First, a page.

One success story I can share is the example of the girl pioneer, Zonia, who I had the good fortune to meet while I was there. Her grandmother is about 75 years old, was never educated, and cannot read or write. Her mother is in her late 40’s and finished only 6th grade. This level of educational attainment is pretty typical in rural Guatemala. They live in a simple home, a short walk down a dirt path through open fields and corn stalks from a secondary road in their village of Chaquijyá, a division of Sololá. This is an agricultural community and it is the 5th poorest in the country, according to data from WeGuatemala as of 2013. In 2013, 34% of people in their community were surviving on $1USD per day. There are no modern amenities or conveniences in the home. Laundry is cleaned on a scrub board outside and hung to dry. A wood fire heats the stove for cooking. The sink is outside, as is the pit toilet. The ceilings are low, maybe 5’5” at the door. Potable water is a limited resource.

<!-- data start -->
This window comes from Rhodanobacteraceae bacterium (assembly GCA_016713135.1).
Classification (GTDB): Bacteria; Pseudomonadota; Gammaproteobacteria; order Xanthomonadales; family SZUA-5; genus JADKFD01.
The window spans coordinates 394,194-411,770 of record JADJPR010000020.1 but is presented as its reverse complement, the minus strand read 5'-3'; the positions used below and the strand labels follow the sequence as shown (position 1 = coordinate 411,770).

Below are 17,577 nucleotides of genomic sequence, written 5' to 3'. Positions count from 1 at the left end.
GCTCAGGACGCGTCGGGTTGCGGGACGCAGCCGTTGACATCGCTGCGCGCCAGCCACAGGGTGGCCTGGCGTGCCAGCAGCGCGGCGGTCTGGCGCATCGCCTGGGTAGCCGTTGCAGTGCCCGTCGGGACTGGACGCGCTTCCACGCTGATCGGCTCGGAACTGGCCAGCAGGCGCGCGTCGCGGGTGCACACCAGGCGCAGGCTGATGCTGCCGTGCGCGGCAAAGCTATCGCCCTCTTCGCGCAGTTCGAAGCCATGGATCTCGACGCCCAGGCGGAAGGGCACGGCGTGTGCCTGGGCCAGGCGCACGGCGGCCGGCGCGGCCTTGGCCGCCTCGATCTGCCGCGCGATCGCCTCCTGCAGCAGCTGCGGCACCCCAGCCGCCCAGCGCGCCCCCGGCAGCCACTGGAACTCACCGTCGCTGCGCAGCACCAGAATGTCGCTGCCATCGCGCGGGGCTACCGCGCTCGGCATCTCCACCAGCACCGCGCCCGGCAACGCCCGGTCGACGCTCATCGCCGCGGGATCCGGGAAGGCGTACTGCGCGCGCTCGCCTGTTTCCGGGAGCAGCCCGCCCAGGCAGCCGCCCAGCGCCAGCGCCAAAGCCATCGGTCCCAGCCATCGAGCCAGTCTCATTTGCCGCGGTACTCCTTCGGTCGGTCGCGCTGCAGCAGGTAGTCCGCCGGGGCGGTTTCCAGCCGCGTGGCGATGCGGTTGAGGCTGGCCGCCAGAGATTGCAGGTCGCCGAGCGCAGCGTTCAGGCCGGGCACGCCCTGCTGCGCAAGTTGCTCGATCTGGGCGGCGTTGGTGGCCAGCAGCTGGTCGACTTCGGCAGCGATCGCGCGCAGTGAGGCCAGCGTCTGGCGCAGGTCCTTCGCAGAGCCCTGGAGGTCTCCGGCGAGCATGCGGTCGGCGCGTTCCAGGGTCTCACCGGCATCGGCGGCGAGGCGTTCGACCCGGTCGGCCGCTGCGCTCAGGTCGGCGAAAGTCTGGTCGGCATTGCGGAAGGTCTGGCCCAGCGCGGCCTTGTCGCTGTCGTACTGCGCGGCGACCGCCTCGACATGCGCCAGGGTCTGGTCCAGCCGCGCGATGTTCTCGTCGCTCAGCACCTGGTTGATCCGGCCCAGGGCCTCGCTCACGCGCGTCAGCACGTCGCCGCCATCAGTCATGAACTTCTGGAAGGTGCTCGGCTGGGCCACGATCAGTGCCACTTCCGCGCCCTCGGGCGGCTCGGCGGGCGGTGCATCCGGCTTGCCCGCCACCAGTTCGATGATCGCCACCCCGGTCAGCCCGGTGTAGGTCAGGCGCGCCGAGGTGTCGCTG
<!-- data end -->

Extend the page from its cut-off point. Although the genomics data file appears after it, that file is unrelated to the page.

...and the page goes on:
Zonia is 20 years old, petit, quiet, and polite. She finished high school at the Colegio Impacto, and is now in her third year of a six-year nursing program. Her family took a chance on this exceptional young girl. Her family made a commitment to her education, and they broke the mold of the way it has always been. They and all the Maia families had to be unbelievably brave. They had to sacrifice in the present on behalf of their child’s future, giving up the child’s short-term earning potential selling goods, their help caring for other children in the family, their help going to the market, making meals, working in the fields. They had to have the courage, in the face of disapproval from their neighbors, their community, and possibly within their own family, to try something different, something new, and something previously untested.